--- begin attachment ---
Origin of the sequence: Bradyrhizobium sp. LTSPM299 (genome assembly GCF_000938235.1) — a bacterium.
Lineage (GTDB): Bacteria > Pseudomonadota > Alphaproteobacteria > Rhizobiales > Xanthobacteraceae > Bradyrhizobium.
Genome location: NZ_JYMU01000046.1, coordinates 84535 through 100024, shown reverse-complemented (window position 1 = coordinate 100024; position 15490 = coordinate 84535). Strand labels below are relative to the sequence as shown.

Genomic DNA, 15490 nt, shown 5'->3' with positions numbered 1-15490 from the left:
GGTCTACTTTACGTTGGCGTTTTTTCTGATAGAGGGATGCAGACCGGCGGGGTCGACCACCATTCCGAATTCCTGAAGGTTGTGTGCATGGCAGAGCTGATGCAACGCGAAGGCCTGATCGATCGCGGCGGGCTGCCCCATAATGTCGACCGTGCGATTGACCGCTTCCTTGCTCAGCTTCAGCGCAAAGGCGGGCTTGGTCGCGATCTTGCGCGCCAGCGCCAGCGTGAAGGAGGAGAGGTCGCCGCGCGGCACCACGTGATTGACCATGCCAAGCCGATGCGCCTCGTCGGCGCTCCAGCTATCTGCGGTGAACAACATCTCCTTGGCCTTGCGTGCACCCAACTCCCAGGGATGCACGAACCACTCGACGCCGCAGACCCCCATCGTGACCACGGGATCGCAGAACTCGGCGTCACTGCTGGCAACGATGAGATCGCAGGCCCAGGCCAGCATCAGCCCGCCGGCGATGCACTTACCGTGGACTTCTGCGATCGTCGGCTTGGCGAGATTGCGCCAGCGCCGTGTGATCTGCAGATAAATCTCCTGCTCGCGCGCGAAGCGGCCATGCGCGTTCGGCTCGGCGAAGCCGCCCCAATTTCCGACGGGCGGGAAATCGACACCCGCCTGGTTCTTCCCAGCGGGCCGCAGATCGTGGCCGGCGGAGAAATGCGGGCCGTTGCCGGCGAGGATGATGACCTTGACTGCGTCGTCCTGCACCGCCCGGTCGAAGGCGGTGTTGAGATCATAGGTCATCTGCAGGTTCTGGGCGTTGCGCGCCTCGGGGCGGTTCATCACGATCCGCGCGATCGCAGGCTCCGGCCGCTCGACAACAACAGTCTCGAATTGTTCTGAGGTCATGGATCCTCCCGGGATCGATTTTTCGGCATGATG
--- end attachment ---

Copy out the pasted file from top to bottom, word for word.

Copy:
Origin of the sequence: Bradyrhizobium sp. LTSPM299 (genome assembly GCF_000938235.1) — a bacterium.
Lineage (GTDB): Bacteria > Pseudomonadota > Alphaproteobacteria > Rhizobiales > Xanthobacteraceae > Bradyrhizobium.
Genome location: NZ_JYMU01000046.1, coordinates 84535 through 100024, shown reverse-complemented (window position 1 = coordinate 100024; position 15490 = coordinate 84535). Strand labels below are relative to the sequence as shown.

Genomic DNA, 15490 nt, shown 5'->3' with positions numbered 1-15490 from the left:
GGTCTACTTTACGTTGGCGTTTTTTCTGATAGAGGGATGCAGACCGGCGGGGTCGACCACCATTCCGAATTCCTGAAGGTTGTGTGCATGGCAGAGCTGATGCAACGCGAAGGCCTGATCGATCGCGGCGGGCTGCCCCATAATGTCGACCGTGCGATTGACCGCTTCCTTGCTCAGCTTCAGCGCAAAGGCGGGCTTGGTCGCGATCTTGCGCGCCAGCGCCAGCGTGAAGGAGGAGAGGTCGCCGCGCGGCACCACGTGATTGACCATGCCAAGCCGATGCGCCTCGTCGGCGCTCCAGCTATCTGCGGTGAACAACATCTCCTTGGCCTTGCGTGCACCCAACTCCCAGGGATGCACGAACCACTCGACGCCGCAGACCCCCATCGTGACCACGGGATCGCAGAACTCGGCGTCACTGCTGGCAACGATGAGATCGCAGGCCCAGGCCAGCATCAGCCCGCCGGCGATGCACTTACCGTGGACTTCTGCGATCGTCGGCTTGGCGAGATTGCGCCAGCGCCGTGTGATCTGCAGATAAATCTCCTGCTCGCGCGCGAAGCGGCCATGCGCGTTCGGCTCGGCGAAGCCGCCCCAATTTCCGACGGGCGGGAAATCGACACCCGCCTGGTTCTTCCCAGCGGGCCGCAGATCGTGGCCGGCGGAGAAATGCGGGCCGTTGCCGGCGAGGATGATGACCTTGACTGCGTCGTCCTGCACCGCCCGGTCGAAGGCGGTGTTGAGATCATAGGTCATCTGCAGGTTCTGGGCGTTGCGCGCCTCGGGGCGGTTCATCACGATCCGCGCGATCGCAGGCTCCGGCCGCTCGACAACAACAGTCTCGAATTGTTCTGAGGTCATGGATCCTCCCGGGATCGATTTTTCGGCATGATG